Novartis claims ex-staffer jumped to Takeda with 'thousands' of sensitive files

Novartis believes a former employee of its Egyptian affiliate made off with thousands of files before jumping ship to Takeda. Now, the Swiss pharma giant wants a peek at Takeda’s business records to find out whether any of its confidential information has been used improperly.

In a complaint for discovery filed earlier this week in Massachusetts Superior Court, Novartis accused ex-staffer Khaled Shams Eldin—who’d most recently served as operations lead for cell and gene therapy at Novartis’ Egypt branch—of transferring some 10,000 files to his personal email about a month before his departure from the company on May 31, 2023.

Bloomberg Law, Stat and other publications reported on the case Wednesday.

Based on LinkedIn posts, Shams Eldin appears to have joined Takeda in Egypt in July 2023 as divestment and contract manufacturing implementation lead. Novartis asserts the role is “similar to the work he was performing” at his prior company.

Complicating matters further, Novartis claims its efforts to resolve the matter out of court have been “stonewalled” by Takeda.

“Novartis takes the confidentiality and security of our proprietary company information seriously and will take the necessary steps to protect this information from being disclosed or used inappropriately,” a spokesperson said.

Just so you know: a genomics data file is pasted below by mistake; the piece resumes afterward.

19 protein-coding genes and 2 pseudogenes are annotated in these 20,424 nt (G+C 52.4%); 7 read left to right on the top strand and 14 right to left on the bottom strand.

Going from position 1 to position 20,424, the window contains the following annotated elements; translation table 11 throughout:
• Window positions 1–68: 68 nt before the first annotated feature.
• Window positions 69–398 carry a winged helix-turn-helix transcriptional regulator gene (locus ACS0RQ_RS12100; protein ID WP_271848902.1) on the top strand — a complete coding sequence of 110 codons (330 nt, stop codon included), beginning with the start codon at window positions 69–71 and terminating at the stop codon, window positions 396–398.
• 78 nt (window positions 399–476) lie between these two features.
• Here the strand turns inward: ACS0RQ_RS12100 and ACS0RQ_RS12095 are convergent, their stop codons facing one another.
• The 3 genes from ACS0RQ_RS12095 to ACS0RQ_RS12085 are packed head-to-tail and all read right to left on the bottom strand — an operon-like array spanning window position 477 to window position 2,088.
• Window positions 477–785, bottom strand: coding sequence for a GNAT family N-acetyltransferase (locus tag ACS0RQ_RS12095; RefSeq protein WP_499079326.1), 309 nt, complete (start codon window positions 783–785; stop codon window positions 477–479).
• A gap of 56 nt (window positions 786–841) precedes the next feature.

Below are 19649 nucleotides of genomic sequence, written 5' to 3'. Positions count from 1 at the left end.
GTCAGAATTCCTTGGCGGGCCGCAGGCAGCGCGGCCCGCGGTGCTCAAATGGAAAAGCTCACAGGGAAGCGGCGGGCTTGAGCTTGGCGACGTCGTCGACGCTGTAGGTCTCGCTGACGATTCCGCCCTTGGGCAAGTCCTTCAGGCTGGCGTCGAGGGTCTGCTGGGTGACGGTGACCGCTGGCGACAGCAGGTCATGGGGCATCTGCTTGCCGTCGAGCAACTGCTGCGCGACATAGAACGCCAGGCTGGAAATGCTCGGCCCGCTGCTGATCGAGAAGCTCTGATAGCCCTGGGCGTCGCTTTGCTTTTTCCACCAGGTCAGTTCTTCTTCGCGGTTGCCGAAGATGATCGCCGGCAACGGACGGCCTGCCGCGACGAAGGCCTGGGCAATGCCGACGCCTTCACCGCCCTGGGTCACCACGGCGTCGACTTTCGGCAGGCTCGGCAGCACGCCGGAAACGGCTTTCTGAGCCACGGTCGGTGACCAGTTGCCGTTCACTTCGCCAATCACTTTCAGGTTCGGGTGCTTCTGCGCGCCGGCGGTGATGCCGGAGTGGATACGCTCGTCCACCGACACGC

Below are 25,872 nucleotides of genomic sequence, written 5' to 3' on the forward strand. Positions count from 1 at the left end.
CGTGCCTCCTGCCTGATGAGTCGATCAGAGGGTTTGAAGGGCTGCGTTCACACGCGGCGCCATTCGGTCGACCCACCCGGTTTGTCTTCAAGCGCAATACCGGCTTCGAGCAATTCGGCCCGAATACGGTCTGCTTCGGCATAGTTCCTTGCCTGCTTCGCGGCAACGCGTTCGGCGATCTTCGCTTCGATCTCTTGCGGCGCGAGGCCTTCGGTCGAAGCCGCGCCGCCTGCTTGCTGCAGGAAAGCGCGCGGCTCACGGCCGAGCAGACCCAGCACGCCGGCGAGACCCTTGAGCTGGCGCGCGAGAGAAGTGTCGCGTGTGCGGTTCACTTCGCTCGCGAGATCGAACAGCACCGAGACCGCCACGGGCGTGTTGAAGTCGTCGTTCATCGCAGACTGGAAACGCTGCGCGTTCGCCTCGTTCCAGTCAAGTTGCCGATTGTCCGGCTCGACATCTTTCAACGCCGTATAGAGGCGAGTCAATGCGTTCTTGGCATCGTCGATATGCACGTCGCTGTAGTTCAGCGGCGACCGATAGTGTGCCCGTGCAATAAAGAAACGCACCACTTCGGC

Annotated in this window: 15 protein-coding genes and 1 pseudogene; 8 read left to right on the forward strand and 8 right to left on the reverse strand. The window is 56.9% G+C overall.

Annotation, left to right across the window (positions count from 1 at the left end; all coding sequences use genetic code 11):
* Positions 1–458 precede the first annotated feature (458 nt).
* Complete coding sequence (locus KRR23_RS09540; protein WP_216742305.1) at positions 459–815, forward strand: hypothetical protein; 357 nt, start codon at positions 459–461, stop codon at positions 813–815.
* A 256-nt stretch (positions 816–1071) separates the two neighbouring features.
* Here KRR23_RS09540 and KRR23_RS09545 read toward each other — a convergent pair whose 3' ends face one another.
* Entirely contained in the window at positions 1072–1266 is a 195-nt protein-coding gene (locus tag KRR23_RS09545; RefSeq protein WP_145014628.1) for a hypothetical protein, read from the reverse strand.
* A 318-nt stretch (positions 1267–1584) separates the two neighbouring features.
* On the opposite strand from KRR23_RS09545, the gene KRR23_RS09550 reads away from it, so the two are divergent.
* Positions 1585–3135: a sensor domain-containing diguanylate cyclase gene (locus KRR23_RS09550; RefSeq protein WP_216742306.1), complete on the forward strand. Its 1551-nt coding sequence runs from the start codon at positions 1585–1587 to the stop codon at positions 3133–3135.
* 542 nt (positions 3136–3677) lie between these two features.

Takeda, for its part, told Fierce Pharma it has communicated “several times” to Novartis that it’s been actively investigating the matter. A spokesperson said the company "has no interest in Novartis’ confidential information.”

Now, Novartis is escalating the situation by seeking a subpoena to look at certain Takeda documents needed to “protect its legitimate business interests and the confidentiality of its information," Novartis said in its complaint. 

The drugmaker wants to know whether Shams Eldin revealed confidential information within Takeda and whether Takeda knew of Shams Eldin’s file transfer. The company also wants to get to the bottom of whether Shams Eldin and Takeda have used that information and whether Takeda has taken any measures to ensure Novartis’ information isn’t being used improperly.

The files include “sensitive, confidential documents” detailing “technical information, sales and financial data, site plans, and additional materials relating to confidential and non-public transactions,” Novartis said in its complaint.

Novartis says it first reached out to Takeda about the situation on Oct. 3. The company claims, however, that Takeda has responded in a matter “that is not consistent with industry customs and has taken an atypical, uncooperative approach” in response to Novartis’ requests.

Still, by Novartis’ own admission, Takeda stressed on multiple occasions this month that it has been looking into to the situation.

Accusations of trade secrets theft aren’t uncommon in the pharmaceutical realm. Earlier this year, for instance, AbbVie, which makes the blockbuster aesthetics product Botox, claimed its rival Revance recruited key employees as part of a strategy to get its hands on proprietary information.

Other high-profile cases centered on proprietary information over the past few years have involved Genentech, GSK and Pfizer.